If you haven't created or thought about a plan for workplace emergencies and evacuations, now's the time to do so. While disasters, such as fires, floods, explosions and weather emergencies are rare, they do happen, and survivability is improved by being well prepared. Furthermore, by ensuring the occupants of your building are prepared to follow routine safety procedures during an emergency, you'll have fulfilled your legal obligations as the owner of your business.
Below are some pointers on planning for workplace emergencies and evacuations.
Types of Emergencies
Some types of emergencies that might beset your business include floods, tornadoes, hurricanes, fires, chemical spill or toxic gas, workplace violence and explosion. While your business might not be subject to all of these disasters, at least one or more could occur and be reason for an emergency lockdown or evacuation.
For most of us, it's hard to envision a fire, a flood or workplace violence in our building. Dealing with such an event can seem overwhelming, but discussing scenarios before they occur is just part of being prepared.
How to Plan
After envisioning the various scenarios that might afflict your business, decide if you want to involve other employees in planning, practice and implementation of emergency procedures. Then, you'll need to do a hazard assessment, and tailor your plan to your worksite.
Minimally, workplace emergencies and evacuations planning should include the following:
- Method for reporting fire or other emergencies
- Evacuation policy
- Escape plan procedure, including floor plans and safe areas
- Procedures for employees who remain behind to perform important functions (using fire extinguishers, shutting down equipment, etc.)
- Procedures for those involved in first aid and for those making sure the premises are clear
- Gathering place for employees to make sure all are accounted for
Part of your planning may also include ensuring copies of important records are stored offsite. If there are disabled people working on the premises, you should also provide for their safe evacuation.
Responding to an Emergency
Naturally, different types of emergencies call for different responses. You'll need to go over all of these plans with your team.
First and foremost, you'll need to make sure all of your employees are familiar with your building's floor plan. These key individuals should familiarize themselves with the plan, and know how to help employees evacuate. In multi-story buildings, a floor leader should be responsible for evacuation on each floor. Employees should be given the name of the floor leader and copies of the emergency plan. Employees should also be called together to go over procedures at least once annually.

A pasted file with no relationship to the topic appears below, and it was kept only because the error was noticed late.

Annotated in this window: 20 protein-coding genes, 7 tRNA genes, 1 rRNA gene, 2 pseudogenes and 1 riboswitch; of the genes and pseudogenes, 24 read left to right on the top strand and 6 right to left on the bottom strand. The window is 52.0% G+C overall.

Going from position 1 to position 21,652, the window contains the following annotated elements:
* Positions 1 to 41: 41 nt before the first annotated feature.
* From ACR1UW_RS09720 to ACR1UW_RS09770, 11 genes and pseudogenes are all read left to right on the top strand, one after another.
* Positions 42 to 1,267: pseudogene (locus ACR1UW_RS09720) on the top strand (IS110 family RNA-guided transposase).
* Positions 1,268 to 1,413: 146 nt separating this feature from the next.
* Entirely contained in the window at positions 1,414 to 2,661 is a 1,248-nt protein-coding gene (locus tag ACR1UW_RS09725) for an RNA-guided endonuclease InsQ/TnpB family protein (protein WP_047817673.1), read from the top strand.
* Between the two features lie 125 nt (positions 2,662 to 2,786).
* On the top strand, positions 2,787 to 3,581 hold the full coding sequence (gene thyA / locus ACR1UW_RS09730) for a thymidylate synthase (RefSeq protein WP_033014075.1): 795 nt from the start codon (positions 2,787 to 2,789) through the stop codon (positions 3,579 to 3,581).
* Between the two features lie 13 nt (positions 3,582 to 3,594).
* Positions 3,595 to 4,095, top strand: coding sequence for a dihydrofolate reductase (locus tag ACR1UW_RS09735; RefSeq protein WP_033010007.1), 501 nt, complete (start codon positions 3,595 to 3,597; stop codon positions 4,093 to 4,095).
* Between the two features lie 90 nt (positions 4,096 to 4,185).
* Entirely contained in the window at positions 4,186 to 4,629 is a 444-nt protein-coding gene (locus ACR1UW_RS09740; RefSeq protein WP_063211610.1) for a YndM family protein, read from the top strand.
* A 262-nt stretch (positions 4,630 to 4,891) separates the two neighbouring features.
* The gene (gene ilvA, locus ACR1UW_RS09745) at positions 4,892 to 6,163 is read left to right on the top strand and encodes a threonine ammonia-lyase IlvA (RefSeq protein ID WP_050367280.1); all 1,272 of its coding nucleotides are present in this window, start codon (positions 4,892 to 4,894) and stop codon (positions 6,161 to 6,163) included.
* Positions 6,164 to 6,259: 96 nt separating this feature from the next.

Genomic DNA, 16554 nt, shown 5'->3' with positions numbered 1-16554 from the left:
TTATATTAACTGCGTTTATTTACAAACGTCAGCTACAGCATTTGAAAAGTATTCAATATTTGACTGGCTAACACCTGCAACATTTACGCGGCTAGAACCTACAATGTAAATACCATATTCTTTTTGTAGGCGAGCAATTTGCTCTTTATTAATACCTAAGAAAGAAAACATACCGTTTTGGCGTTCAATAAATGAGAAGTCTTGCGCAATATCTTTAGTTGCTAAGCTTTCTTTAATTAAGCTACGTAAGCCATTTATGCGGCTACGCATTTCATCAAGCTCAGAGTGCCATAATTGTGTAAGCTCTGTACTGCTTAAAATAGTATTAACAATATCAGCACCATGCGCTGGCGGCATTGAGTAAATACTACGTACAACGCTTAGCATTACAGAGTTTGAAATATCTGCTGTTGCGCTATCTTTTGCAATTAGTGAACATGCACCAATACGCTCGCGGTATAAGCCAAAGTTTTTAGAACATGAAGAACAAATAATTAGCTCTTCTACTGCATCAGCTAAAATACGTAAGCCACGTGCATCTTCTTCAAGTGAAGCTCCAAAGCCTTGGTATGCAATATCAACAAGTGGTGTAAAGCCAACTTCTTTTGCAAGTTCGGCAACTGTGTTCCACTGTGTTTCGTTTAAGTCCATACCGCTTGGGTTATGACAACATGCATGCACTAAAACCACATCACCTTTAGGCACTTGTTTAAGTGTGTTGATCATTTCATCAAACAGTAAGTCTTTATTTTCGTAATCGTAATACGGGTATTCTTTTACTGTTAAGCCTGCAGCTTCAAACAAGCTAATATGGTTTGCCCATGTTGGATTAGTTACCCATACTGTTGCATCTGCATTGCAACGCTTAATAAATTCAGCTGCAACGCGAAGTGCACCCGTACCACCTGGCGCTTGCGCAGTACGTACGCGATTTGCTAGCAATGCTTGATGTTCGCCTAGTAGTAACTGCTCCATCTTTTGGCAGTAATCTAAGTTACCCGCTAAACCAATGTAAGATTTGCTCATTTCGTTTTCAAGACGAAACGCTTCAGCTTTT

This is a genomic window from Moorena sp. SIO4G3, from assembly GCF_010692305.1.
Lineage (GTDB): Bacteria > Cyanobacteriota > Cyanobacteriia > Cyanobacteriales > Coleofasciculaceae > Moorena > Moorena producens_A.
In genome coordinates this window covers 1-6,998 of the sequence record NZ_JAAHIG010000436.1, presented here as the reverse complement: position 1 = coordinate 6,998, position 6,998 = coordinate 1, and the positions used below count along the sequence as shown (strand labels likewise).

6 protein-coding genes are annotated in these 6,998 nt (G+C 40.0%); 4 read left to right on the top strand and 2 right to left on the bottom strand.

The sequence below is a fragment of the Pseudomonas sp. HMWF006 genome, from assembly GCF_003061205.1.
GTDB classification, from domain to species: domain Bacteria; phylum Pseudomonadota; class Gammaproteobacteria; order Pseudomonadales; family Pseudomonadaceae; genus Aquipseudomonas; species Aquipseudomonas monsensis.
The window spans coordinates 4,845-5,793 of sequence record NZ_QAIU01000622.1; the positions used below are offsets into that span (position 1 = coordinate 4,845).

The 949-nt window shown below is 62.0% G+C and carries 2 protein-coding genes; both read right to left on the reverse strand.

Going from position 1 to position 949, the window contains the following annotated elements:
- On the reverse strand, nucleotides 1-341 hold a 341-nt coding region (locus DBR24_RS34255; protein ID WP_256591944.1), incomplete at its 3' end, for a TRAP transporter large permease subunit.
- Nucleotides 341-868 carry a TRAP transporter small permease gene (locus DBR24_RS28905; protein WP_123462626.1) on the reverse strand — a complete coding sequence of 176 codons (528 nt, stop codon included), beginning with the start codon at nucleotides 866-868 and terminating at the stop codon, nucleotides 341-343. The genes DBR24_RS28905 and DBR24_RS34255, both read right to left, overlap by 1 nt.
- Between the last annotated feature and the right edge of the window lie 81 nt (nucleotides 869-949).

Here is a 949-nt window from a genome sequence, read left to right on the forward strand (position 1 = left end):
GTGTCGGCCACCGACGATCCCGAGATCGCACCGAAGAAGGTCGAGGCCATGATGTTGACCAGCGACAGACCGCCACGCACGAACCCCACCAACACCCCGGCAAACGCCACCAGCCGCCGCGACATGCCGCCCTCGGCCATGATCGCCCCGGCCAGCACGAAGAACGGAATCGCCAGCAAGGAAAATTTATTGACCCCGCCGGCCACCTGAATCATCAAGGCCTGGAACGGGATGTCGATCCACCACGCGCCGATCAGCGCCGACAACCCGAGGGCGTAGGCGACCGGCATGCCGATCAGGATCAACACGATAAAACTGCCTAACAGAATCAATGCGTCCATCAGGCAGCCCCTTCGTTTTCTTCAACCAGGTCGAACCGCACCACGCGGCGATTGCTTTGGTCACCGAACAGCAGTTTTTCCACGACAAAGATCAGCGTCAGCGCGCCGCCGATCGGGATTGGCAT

It's important that with employee turnover, floor leaders are replaced, not overlooked, and new floor leaders are trained in their responsibilities. Depending on the size of your business, you might also consider appointing searchers, aides to help handicapped and non-English speakers, as well as elevator and stairwell monitors.
Other important safety tips to consider:
- Make sure employees are familiar with your building's alarm, and that when they sound, employees follow procedures. Alarms should be be in clear sight with an emergency power supply.
- Set up an emergency communications plan, perhaps involving a public address system, texting or portable radio, to communicate with employees or with emergency personnel.
- Determine, before an emergency occurs, what procedure will be followed. For instance, in the case of a fire, immediate evacuation is the best response, while with a toxic gas leak in a neighborhood building, it may not Your emergency team should be familiar with several scenarios, and be prepared to act.
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